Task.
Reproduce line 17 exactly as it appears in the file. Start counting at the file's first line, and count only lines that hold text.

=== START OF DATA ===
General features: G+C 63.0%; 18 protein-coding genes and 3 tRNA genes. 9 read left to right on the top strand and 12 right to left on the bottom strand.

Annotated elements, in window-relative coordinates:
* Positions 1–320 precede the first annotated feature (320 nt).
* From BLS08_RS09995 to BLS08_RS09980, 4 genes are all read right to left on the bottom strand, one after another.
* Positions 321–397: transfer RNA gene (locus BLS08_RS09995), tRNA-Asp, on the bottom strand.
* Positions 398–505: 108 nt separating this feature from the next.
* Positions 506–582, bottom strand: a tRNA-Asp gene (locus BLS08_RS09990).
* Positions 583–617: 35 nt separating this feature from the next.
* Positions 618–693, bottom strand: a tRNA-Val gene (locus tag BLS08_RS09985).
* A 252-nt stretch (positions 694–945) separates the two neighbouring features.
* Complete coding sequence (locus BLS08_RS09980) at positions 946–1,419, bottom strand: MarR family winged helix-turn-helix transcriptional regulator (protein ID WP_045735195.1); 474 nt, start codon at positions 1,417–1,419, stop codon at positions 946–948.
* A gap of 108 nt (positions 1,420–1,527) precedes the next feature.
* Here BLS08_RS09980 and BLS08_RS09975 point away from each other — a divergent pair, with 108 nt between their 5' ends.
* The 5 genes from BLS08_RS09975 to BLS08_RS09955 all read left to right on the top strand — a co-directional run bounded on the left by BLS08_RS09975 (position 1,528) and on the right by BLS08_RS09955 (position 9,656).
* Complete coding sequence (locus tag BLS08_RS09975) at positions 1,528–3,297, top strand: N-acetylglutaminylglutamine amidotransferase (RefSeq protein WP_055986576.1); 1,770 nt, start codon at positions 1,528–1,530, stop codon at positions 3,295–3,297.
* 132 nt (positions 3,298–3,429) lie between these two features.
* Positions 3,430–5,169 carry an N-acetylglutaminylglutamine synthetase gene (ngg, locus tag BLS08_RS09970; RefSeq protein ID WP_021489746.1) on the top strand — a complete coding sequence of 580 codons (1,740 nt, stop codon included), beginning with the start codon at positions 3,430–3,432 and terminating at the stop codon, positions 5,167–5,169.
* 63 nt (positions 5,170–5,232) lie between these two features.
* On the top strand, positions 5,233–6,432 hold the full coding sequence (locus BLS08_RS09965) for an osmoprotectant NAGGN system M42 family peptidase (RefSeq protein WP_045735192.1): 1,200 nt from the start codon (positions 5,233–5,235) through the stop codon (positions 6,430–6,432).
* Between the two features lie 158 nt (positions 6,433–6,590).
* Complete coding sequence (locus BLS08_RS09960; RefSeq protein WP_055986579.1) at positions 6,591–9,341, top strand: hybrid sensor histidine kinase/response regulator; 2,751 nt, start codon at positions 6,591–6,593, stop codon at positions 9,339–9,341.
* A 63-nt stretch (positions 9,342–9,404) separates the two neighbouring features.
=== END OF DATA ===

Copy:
* Positions 3,430–5,169 carry an N-acetylglutaminylglutamine synthetase gene (ngg, locus tag BLS08_RS09970; RefSeq protein ID WP_021489746.1) on the top strand — a complete coding sequence of 580 codons (1,740 nt, stop codon included), beginning with the start codon at positions 3,430–3,432 and terminating at the stop codon, positions 5,167–5,169.